In rainy and gray conditions, anti-war protesters gathered in downtown Boston Saturday afternoon in response to the killing of Iranian Maj. Gen. Qassem Soleimani.
"It is time to mobilize our fellow citizens and residents of this country, to take up action, to do all we can now to prevent what is heading toward a very disastrous war," said Paul Shannon, speaking to demonstrators at the rally outside the Park Street MBTA station.
Critics of President Donald Trump’s decision to authorize the killing of Iran’s top general held protests across the state on Saturday.
Massachusetts Peace Action, a group that identifies itself as a grassroots peace and disarmament membership organization, said it opposes war with Iran and criticizes the U.S. killing of Soleimani, calling it an illegal action taken without consulting Congress. The group helped organize the protests around the state.
Cole Harrison, the group’s executive director, said war with Iran would fail to achieve any of its aims, launch an entire region into a conflict and bring about civilian suffering.
Harrison said before the rally that protesters were gathering to demand presidential candidates and members of Congress speak out on the crisis, and that Congress take urgent action.
Members of Massachusetts’ all-Democratic congressional delegation have called on Trump to brief lawmakers on his decision to authorize the killing of Soleimani.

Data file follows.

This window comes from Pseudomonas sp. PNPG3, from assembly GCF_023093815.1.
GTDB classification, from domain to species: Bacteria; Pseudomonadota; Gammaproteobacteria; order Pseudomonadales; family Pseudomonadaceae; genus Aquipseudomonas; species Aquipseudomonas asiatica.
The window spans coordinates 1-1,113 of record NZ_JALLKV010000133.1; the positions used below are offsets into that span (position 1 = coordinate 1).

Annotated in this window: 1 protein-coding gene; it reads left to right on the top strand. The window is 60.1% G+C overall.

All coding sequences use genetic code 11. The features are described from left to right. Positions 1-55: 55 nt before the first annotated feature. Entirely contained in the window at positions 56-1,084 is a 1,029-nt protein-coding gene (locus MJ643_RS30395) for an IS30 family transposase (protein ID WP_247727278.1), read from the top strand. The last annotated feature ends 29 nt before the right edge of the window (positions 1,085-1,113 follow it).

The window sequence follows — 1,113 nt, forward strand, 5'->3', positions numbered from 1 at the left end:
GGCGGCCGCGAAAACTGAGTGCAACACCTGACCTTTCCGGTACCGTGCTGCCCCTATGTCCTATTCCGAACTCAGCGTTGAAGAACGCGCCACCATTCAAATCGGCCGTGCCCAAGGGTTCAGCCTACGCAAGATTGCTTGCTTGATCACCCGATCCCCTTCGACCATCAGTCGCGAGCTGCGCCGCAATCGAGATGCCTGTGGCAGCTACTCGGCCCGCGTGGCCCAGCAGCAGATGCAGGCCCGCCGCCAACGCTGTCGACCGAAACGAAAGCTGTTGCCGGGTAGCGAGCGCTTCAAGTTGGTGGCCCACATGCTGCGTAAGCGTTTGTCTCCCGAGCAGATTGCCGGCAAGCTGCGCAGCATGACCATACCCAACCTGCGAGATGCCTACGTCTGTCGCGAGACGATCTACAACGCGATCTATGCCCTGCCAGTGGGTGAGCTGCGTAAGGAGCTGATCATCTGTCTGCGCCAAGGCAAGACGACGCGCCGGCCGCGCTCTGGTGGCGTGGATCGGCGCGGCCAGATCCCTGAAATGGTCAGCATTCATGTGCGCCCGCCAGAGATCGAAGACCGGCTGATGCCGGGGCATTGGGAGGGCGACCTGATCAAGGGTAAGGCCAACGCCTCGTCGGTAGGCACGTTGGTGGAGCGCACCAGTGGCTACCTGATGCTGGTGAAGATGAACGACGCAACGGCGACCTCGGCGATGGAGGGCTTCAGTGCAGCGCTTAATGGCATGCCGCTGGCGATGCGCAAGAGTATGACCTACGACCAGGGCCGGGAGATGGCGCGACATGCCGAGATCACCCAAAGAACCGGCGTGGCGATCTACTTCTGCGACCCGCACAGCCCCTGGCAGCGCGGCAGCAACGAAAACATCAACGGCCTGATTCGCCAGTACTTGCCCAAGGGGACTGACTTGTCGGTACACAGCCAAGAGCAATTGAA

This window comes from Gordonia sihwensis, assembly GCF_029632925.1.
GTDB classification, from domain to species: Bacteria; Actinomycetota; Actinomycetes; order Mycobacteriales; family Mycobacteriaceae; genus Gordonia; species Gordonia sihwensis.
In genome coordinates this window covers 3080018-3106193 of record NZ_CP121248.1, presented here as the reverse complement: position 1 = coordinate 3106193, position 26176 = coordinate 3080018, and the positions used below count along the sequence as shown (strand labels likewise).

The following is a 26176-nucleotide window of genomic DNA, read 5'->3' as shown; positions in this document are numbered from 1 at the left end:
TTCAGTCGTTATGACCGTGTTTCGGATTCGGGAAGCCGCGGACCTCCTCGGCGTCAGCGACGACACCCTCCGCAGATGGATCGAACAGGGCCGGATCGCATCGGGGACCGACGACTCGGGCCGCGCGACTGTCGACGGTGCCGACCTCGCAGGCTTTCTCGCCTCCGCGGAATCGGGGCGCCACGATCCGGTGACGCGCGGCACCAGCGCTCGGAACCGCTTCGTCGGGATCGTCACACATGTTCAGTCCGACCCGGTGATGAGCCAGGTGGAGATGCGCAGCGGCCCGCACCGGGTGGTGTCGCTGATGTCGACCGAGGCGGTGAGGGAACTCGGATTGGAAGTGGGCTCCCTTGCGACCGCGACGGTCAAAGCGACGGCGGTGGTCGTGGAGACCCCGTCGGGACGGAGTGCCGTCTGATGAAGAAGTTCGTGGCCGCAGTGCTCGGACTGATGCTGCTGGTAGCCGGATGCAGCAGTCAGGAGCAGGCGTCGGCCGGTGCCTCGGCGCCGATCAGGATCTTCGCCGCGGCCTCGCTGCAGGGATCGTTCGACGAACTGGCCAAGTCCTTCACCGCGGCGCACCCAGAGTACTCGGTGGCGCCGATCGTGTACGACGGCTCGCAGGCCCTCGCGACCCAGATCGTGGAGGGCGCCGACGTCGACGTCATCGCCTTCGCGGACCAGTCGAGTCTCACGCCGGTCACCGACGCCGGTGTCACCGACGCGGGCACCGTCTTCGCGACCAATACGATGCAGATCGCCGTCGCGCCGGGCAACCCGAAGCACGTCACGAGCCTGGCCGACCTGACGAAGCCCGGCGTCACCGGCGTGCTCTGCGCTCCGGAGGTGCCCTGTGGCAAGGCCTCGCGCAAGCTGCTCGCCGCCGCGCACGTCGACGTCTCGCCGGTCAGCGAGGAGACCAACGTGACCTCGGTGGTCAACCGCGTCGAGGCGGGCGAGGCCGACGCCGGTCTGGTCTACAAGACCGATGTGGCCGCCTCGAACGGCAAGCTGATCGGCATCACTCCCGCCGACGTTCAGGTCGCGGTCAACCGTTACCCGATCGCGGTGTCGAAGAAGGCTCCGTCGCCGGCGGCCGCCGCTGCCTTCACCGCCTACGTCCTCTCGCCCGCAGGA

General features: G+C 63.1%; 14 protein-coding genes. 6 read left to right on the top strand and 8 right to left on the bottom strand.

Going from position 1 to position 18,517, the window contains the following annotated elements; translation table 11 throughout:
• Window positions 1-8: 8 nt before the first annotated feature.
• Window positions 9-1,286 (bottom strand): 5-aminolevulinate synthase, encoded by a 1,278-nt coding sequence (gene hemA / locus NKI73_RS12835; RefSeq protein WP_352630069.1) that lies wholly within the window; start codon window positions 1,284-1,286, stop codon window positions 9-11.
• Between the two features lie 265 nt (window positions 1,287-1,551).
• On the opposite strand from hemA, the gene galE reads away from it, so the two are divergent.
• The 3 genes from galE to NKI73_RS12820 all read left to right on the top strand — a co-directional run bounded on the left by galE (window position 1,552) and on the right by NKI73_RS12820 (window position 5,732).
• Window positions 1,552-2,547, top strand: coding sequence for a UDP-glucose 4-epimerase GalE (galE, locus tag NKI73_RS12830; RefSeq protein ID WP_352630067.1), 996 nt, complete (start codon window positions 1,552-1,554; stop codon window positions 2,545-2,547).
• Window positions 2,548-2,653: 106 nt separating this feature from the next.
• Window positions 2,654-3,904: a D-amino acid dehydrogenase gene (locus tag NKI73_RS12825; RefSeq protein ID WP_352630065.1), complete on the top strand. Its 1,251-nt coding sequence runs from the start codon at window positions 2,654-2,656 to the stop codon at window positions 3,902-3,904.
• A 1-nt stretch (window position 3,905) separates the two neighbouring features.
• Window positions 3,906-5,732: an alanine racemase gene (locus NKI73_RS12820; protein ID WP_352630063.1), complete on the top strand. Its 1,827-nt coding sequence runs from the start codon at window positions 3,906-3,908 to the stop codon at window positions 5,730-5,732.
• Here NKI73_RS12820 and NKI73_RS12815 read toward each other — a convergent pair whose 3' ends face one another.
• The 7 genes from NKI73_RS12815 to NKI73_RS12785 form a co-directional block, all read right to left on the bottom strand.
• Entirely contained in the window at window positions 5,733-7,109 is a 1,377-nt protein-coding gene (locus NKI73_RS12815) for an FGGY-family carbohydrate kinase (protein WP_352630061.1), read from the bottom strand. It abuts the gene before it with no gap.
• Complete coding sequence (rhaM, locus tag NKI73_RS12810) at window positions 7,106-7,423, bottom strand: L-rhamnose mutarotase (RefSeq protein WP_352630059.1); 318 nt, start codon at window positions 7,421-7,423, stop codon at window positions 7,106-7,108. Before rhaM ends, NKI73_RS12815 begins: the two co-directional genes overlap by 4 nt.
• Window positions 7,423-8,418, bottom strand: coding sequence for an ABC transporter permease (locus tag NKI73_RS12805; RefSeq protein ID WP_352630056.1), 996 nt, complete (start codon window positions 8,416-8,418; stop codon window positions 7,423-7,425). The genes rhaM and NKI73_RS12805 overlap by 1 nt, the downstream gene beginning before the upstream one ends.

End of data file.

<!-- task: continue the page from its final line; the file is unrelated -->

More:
Trump said in a tweet Friday that he ordered the killing of Soleimani because he was “plotting to kill” many Americans and that “he should have been taken out many years ago.”
At the Boston protest, demonstrators held signs asking for peace, decrying a war with Iran, and demanding that the U.S. leave the Middle East region.
"If Iran openly assassinated a top U.S. general and bragged about it, there would be no question the United States would initiate a full-scale war," Nino Brown, a speaker for the ANSWER Coalition, said at the rally. "Trump and the Pentagon have acted illegally."
Mojgan Haji, an Iranian-American, attended the protest and said she worries about a potential war. She said her 86-year-old father and other family members still live in Iran.
"... It's not just about my family, it's about people. It's about people here. It's about people in Iran," Haji said. "And nobody wins in this war except defense contractors."
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